The Aesthetics of Breathing

I recently came across a fascinating book chapter that I think has relevance to hara development. Its subject is Noh, a classical Japanese dance theater tradition.  Noh is characterized by slow, deliberate, highly stylized movement.   The actors wear masks, which cover their facial expressions.  While there are spoken words in Noh, emotions are also conveyed by the masks and by movements and bodily gestures.

Naohiko Umewaka

The chapter is entitled Noh Theater: the Aesthetics of Breathing.  Its author, Naohiko Umewaka, is a contemporary Noh master who comes from a long line of Noh masters.  He begins the chapter by saying, “it had always been in the breathing rhythm; this is where a weapon had been concealed. This concealed weapon could work dreadful impact. The Samurai always possessed these two entirely different implements of destruction. The visible and concealed weapon; these were the sword and breathing rhythm.”

Umewaka goes on the explain how the key to expressing emotion in Noh lies in the breath.  Noh performers realized centuries ago that they could convey emotional expression by altering their breathing rhythm and that subtle changes in breathing can have tremendous impact on the audience.

To illustrate this, he talks about the kamae (which he translates as “posture”) in Noh.  While the basic kamae is simply being  “motionless on stage”, the actor must convey specific emotions in that stillness.  Those emotions are created by internal changes—that is, by changes in breathing.  Further, he makes the case that although an amateur may be able to mimic the external form of a Noh gesture, he could not truly reproduce it because he would lack the proper internal control.

Umewaka does not use the word “hara” in his chapter.  Nor does he describe the types of training methods required to develop the type of breath control required for Noh, other than to say that it comes after “long years of aestheticism”.    However, I strongly suspect that hara breathing plays a significant role in Noh.   I base this largely on watching Umewaka in action as a performer.    A wonderful example of this is his TED talk in which he demonstrates some traditional Noh scenes.  If you watch carefully, you’ll see that his lower abdomen is expanded throughout the performances.  Further, his movement emanates from his lower abdomen. His movement is akin to that of a highly skilled Japanese martial artist with well-developed hara breathing.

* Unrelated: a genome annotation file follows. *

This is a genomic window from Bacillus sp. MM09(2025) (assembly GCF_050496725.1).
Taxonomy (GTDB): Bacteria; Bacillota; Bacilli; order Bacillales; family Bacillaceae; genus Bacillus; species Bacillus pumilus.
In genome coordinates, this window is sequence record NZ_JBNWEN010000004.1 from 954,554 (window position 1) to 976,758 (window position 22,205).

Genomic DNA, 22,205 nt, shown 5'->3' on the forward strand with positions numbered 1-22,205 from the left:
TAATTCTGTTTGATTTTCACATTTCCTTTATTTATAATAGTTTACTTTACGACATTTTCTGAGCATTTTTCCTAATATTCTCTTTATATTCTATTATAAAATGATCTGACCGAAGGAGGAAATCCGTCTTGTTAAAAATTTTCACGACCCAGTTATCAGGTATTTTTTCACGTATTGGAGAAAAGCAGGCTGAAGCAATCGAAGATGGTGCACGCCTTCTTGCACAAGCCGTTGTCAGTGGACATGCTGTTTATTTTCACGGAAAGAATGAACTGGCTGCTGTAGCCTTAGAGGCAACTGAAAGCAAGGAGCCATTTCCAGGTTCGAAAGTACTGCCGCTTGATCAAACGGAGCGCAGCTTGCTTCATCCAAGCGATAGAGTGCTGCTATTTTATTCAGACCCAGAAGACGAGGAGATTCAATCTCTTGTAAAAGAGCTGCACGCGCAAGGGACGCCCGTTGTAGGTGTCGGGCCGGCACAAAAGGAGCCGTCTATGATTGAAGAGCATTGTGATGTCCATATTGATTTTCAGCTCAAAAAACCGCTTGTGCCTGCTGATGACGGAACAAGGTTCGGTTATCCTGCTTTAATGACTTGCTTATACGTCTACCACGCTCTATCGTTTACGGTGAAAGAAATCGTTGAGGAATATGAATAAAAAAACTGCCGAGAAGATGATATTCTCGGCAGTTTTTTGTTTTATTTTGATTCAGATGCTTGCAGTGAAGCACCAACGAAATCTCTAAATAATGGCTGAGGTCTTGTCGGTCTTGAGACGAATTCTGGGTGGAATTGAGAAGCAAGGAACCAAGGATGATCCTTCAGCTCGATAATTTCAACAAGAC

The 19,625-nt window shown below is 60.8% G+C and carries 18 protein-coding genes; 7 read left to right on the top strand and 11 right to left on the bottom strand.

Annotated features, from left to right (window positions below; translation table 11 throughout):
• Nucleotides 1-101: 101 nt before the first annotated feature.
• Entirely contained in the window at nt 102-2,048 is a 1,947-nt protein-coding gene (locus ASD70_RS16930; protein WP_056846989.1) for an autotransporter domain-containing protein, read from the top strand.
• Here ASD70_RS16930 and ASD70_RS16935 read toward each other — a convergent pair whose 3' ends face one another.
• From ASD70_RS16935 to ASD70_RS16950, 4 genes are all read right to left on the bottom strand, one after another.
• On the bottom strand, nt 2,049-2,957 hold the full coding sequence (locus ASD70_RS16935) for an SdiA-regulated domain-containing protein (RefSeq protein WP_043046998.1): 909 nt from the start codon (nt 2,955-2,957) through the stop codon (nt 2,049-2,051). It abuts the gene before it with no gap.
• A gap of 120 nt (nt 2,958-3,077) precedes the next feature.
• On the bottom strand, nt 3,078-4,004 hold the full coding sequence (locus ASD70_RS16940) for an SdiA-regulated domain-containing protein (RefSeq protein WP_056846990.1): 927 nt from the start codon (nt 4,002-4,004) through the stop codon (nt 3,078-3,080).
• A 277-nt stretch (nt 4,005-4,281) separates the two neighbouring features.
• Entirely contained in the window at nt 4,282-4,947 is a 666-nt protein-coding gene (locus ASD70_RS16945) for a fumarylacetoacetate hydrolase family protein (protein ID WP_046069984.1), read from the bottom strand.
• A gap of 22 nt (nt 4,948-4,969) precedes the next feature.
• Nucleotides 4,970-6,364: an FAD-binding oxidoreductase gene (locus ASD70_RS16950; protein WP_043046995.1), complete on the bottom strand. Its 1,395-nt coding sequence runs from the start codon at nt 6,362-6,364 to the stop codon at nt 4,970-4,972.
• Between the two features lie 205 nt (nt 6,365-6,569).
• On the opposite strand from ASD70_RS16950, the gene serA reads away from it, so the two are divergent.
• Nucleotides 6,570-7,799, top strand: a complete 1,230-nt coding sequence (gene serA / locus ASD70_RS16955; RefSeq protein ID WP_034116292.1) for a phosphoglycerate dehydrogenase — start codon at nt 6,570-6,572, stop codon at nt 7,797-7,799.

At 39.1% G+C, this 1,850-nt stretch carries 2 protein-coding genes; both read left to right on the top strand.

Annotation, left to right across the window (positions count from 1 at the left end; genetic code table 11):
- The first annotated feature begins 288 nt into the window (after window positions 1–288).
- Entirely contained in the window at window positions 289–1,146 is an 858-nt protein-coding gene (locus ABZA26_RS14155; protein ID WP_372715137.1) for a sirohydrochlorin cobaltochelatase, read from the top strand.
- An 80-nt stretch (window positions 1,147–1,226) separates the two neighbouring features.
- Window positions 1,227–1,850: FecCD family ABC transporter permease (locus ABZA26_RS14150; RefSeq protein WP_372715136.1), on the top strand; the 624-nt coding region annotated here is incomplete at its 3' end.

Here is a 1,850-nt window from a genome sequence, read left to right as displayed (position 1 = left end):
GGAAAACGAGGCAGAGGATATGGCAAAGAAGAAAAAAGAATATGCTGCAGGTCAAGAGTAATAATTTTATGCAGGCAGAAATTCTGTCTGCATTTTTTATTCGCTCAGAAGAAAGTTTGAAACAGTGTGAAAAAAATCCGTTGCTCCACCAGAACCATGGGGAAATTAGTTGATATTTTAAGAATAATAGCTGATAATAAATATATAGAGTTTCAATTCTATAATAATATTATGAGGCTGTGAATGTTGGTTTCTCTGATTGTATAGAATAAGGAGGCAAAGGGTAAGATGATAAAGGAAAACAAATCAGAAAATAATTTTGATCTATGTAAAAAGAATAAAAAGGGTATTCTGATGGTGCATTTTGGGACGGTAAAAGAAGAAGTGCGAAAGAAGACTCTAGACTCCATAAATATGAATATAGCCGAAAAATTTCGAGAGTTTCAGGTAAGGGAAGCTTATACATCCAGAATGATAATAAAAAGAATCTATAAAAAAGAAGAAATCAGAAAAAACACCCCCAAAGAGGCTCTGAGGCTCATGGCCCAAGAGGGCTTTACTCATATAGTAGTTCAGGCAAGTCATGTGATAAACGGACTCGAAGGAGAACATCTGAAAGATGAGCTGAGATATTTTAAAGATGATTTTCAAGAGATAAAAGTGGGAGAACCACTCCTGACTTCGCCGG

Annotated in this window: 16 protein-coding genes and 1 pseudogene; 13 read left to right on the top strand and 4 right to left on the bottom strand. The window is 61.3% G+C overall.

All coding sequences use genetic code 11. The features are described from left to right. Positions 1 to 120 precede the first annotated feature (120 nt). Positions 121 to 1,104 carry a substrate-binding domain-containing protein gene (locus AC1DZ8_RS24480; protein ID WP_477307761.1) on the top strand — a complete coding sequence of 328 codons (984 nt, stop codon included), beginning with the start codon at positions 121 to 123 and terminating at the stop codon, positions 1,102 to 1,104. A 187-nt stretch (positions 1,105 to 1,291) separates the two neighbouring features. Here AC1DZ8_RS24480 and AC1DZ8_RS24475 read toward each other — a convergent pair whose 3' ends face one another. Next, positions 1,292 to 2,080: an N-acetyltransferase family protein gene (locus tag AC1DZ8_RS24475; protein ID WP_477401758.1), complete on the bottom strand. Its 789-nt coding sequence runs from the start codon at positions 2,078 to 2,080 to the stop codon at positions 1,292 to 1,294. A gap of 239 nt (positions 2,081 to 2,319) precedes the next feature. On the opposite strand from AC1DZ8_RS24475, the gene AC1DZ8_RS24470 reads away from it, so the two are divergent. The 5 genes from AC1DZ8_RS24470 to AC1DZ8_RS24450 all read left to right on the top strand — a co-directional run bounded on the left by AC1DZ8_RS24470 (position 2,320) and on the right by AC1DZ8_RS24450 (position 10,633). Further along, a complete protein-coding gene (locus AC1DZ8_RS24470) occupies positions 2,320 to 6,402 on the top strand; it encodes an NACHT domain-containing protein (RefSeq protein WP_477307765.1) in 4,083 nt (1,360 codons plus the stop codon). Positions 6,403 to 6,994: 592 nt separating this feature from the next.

Umewaka’s comment about an amateur not being able to reproduce a Noh kamae has implications for hara development.  Kamae play significant roles in Japanese martial arts.  While Umewaka defines the term as “posture”, the concept was originally described to me in karate as a “ready stance”.  My Zen teacher also used to speak of kamae in mind/body terms, including not only posture, but the mental state of relaxed alertness as well.  A proper kamae should be felt by an opponent.  But, for this to happen, the breathing must be correct.

Just as in Noh, it is possible for a martial artist to copy the superficial physical form of a kamae. I know this because that is what I did for many years. Now, I see it all the time in beginning students.  But, mimicking the external, physical aspects of a kamae does not have the same impact on others if the person is not breathing from the hara.

Kyudo Kamae

Let me give an example from kyudo, the “Zen Art of Archery”, an art I have studied for over 35 years.  I can easily explain to a beginner the form of the basic kamae; for example, the feet are about one and one half shoulder width apart, the bow rests on the left knee, the elbows are bent making a rounded shape (in Japanese this is referred to as “like grasping a tree trunk”).  And, it doesn’t take too long for him or her to mimic the stance.  But, it wouldn’t quite look right.  Typically, the beginner will look top-heavy due to unnecessary tension in their upper body.   More importantly, they will not have impact on people watching them.  In order to take the tension out of their upper bodies, they have to learn to breathe from the hara.  And, with that comes a transformation in the way they hold themselves.  The center of gravity drops, they appear firmly rooted.  The muscles in their upper bodies appear relaxed and alive.  And, they convey an air of relaxed alertness that spreads to other people watching them.  A kamae properly executed—both internally and externally—should put the viewers into samadhi.